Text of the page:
by Lenora Foerstel 3:05pm Mon Apr 10 '00 firstname.lastname@example.org
After World War II, direct colonialism was replaced with a new globalized economy, set forth by the Bretton Woods conference in 1944, which gave birth to the International Monetary Fund, the World Bank, and the International Trade Organization.
Offering the myth of economic aid, Western nations have extended their control over the Third World and Eastern Europe under the umbrella of the International Monetary Fund. After World War II, the United States emerged as the dominant world power. As it became clear that the European nations could no longer maintain their colonies, a strategy for a new economic relationship between Europe, the United States and the Third World had to be formulated. In 1944, at the Bretton Woods conference in New Hampshire, the new economic structure was created. It was at this conference that the World Bank, the International Monetary Fund (IMF) and the International Trade Organization (ITO) were founded.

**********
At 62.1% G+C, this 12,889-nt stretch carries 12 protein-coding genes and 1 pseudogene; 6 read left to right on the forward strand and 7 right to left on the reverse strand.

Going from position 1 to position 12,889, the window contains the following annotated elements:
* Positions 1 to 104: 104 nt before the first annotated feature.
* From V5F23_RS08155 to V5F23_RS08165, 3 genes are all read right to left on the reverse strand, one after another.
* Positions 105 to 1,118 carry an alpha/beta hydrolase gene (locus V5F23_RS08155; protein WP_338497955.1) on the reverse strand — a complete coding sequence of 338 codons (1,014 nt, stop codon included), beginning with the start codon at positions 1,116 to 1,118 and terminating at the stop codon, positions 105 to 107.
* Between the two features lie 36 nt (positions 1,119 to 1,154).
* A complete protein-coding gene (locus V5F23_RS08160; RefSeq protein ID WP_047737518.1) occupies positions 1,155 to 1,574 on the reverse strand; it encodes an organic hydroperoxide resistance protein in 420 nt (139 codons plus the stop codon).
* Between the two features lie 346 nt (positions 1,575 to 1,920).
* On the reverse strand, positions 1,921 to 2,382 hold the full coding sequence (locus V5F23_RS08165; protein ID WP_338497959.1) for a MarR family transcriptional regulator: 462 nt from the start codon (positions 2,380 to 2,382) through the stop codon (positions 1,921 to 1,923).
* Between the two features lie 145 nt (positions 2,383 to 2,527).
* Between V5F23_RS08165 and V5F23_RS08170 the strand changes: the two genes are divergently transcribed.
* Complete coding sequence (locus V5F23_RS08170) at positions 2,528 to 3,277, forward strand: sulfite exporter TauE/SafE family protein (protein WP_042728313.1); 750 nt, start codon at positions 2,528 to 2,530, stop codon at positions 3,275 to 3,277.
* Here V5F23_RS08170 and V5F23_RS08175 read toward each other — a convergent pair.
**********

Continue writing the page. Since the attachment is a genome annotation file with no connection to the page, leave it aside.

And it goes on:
The IMF is an institution with a membership of 182 countries. Membership is open to any country that is willing to adhere to the IMF's charter of rights and obligations. A major obligation is for member governments to effect privatization and a market economy. This basically means that countries practicing a planned economy or any form of socialism cannot apply for membership, since they do not support the profit agendas pushed by multinational corporations. On joining the IMF, each member country contributes a certain sum of money called a "quota subscription," which is a sort of credit union deposit. The more a member contributes, the more that country can borrow. The richer the country, the larger its quota. Those who contribute most to the IMF, like the United States, are given the strongest voice in determining its policies. Each member country has a member and an alternate member represented on the board. These men are usually ministers of finance or heads of central banks, and they advise the IMF on what they believe is needed by Third World countries.